SCOREBOARD: Raise the roof

The US decided to increase the debt ceiling, but it was solid earnings that kept the bull market charging.

It’s official now, the US debt ceiling has been increased. We are all saved and may I just say – God Bless America. Well it hasn’t actually been increased it’s been ‘suspended' until May, at which time it will be retrospectively increased. Ridiculous right? Yep, but this means that House Republicans don’t need to vote yay to a bill that increases the debt ceiling. Or something. Whatever – the debt ceiling has been increased.

The outcome was anticipated so we didn’t see much of a reaction, rather a sigh of relief (just sighs) or whatever from Wall Street. As I write (with an hour or so to go) modest gains are the order of the day, with the S&P500 up 0.2 per cent (1495), the Dow up 72 points (13,784) and the Nasdaq 0.3 per cent higher (3154). Truth of the matter is, if it wasn’t for some solid earnings reports from heavy hitters like IBM, Google and even AMD, the market would have been more mixed – like in Europe (Dax 0.2 per cent, CaC -0.4 per cent, FTSE100 0.3 per cent). But as it stands, results aren’t too bad, confidence is building, the stock market has had a good rally, and apparently deposits from major US banking institutions had their biggest fall in about 12 years, as a Federal Deposit Insurance program expired. They ended last year with $5.4 trillion in them and the expectation is that cash is making its way into stocks and other risk assets.

Now while equities just managed to stay in the black, commodities were weaker generally, crude especially so. WTI fell 1.4 per cent in trading overnight ($95.4) despite a report showing Chinese demand for oil is at a record – up 7.7 per cent annually in December. Otherwise copper fell 0.5 per cent and gold is off about $7 to $1685.

In the forex and rates space there wasn’t much. Euro is up smalls (1.3323), ditto for the Australian dollar (1.0550), the British pound (1.5843) and yen (88.65). Rates then did little and the US 10-year yield is at 1.836 per cent, the 5-year sits at 0.75 per cent, while the 2-year is at 0.25 per cent. Aussie futures were also little changed following yesterday’s post-CPI rally – with the 3s at 97.29 and the 10s at 96.725.

In other news and data, of which there wasn’t a lot, UK unemployment fell to 7.7 per cent in the three months to November, while 90,000 jobs were created. In the US, mortgage applications rose 7 per cent in the week to January 18, after a 15 per cent increase the week prior. Then the IMF issued an update to its World Economic Outlook, and reckons that world growth will be 3.5 per cent in 2013, up from 3.2 per cent last year and little changed from what they were expecting in October.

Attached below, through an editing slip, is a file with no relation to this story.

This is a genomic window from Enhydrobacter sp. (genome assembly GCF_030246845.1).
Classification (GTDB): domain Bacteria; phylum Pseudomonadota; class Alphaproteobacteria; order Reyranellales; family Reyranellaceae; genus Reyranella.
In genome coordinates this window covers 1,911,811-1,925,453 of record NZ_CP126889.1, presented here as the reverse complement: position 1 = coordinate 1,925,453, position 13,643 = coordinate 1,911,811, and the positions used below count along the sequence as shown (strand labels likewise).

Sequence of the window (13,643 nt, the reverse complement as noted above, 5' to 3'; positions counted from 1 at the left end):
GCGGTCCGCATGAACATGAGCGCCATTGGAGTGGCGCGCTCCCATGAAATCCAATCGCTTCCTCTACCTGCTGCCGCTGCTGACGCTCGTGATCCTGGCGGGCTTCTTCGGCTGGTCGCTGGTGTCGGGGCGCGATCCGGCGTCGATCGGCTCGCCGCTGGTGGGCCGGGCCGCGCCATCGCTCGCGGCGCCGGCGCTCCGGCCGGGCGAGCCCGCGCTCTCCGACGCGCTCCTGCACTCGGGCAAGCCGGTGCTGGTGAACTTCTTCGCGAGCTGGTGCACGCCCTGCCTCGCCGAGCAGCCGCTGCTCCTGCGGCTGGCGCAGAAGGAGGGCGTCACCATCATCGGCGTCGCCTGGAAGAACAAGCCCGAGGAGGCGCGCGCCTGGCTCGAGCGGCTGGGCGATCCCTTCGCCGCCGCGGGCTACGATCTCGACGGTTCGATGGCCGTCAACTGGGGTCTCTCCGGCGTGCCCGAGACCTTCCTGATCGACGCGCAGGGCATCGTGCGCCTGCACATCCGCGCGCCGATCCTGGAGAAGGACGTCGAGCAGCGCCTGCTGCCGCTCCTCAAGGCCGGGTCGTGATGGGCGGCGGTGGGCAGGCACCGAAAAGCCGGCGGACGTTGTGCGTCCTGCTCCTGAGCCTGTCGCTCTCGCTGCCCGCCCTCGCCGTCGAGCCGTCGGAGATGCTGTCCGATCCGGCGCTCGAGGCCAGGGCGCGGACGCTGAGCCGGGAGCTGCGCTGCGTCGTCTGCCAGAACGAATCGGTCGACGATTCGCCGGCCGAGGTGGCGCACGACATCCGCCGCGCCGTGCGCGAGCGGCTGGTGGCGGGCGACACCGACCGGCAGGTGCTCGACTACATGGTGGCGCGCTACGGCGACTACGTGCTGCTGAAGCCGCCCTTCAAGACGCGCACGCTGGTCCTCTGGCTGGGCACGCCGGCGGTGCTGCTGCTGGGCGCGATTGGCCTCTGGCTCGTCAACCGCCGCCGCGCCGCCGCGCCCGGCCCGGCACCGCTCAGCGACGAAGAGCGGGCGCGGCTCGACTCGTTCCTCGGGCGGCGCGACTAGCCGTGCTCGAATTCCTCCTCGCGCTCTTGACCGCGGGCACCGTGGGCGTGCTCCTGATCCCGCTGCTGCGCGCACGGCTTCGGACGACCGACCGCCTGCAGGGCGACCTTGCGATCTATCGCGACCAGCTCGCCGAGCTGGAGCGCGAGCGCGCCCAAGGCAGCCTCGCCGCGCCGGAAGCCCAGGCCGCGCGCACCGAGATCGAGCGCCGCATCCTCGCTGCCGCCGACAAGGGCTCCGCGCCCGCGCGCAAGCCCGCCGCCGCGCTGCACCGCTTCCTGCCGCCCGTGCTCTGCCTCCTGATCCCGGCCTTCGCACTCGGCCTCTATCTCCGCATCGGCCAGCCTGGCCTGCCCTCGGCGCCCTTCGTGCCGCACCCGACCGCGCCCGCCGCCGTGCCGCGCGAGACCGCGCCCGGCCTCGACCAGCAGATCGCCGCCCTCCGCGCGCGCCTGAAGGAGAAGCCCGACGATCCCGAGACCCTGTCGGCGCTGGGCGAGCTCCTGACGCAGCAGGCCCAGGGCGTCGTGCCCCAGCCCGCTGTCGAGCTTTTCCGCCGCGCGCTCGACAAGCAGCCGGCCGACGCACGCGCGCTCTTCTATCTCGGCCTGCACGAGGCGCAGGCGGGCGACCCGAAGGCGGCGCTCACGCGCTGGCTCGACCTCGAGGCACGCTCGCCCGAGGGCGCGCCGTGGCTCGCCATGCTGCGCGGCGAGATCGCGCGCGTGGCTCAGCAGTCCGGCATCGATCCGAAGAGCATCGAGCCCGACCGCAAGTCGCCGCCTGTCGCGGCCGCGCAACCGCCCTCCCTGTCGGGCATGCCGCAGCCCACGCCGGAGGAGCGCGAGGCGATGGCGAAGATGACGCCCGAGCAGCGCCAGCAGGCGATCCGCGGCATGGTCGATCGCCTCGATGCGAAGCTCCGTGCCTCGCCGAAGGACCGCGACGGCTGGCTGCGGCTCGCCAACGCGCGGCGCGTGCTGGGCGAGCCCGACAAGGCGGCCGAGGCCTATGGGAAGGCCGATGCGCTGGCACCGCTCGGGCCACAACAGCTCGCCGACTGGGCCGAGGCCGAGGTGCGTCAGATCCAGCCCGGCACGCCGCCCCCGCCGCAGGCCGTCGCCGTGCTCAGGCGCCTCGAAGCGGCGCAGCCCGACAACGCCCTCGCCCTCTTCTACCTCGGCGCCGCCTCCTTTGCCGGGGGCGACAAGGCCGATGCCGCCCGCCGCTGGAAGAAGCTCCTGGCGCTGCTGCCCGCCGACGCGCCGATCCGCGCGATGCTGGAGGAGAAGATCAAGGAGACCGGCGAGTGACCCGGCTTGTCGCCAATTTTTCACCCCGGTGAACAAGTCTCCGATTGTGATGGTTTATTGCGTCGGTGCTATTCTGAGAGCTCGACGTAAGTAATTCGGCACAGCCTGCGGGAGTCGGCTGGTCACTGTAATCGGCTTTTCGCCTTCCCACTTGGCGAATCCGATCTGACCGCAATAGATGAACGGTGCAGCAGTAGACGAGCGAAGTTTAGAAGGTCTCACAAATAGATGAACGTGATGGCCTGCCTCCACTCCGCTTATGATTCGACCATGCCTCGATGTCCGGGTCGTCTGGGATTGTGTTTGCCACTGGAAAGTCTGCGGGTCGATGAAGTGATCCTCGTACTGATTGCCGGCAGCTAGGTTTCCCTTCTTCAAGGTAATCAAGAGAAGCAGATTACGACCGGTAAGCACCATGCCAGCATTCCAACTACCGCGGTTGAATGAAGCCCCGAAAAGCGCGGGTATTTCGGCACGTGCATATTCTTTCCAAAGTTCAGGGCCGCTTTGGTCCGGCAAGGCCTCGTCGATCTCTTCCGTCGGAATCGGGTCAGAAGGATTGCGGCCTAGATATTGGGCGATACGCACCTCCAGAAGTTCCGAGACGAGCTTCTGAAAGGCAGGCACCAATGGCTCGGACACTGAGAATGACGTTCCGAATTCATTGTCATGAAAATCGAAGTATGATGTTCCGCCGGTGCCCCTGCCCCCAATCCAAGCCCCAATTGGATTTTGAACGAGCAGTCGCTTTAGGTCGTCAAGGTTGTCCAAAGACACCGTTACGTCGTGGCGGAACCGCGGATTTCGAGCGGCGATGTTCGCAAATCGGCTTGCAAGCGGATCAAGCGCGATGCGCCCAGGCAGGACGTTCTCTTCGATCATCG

A quick word or two on yesterday’s inflation figures – they were weaker than expected sure, but the headline numbers aren’t really telling us anything different from last quarter. The core rates are little changed at 2.3 or 2.4 per cent, so I’m surprised that the numbers have rallied the rate cut call again. Treasurer Wayne Swan suggested once again that they gave the scope for the Reserve Bank to cut rates. Unfortunately some board members, such as Heather Ridout, seem only too happy to oblige with more rate cuts. She is quoted in The Australian as suggesting the economy needs to be "actively managed" this year and is of the view that we can’t "just sit back and wait for growth to be put in our lap”. Can’t help but note that the cash rate is already at a record low and that it hasn’t done much to weaken the Australian dollar or boost housing.

The challenge for Ridout and those who support that view, is to front up with some evidence. For more than a year now, policy instead has been guided by talk, anecdote and rumour – fear. To such an extent that none of the reasons, fears or justifications offered for the 175 bps worth of cuts over that period, ever came about. Not even one. Business Spectator’s very own Stephen Koukoulas had the strength of character to note he had been wrong the other day (Why rates have no further to fall, January 22), and it’s high time Heather Ridout and the rest of the Reserve Bank board made the same acknowledgement – because it is the truth.

The domestic economy has turned out a lot better than thought, as has the global economy. In my opinion, citizens deserve better than what the current board is offering. Rather than lies and mistruths dictating policy it’s time for facts – for evidence. At the very least Ridout should note that rate cuts to date have not weakened the Australian dollar, boosted the manufacturing sector she used to represent or lifted housing. She needs to reflect on that a little more I think and ask herself what lower rates would achieve that the current record low rates aren’t – all the board members do.

So the SPI suggests modest gains for the All Ords today of about 0.2 per cent. Then on the key macro front we see Japanese trade data this morning, while tonight we see the eurozone PMIs for January, current account data for the same region, while for the US, we get the Kansas City Fed manufacturing index.

That’s the lot, have a great day…

Adam Carr is a leading market economist.

See Business Spectator's glossary for definitions of technical terms used in SCOREBOARD articles.

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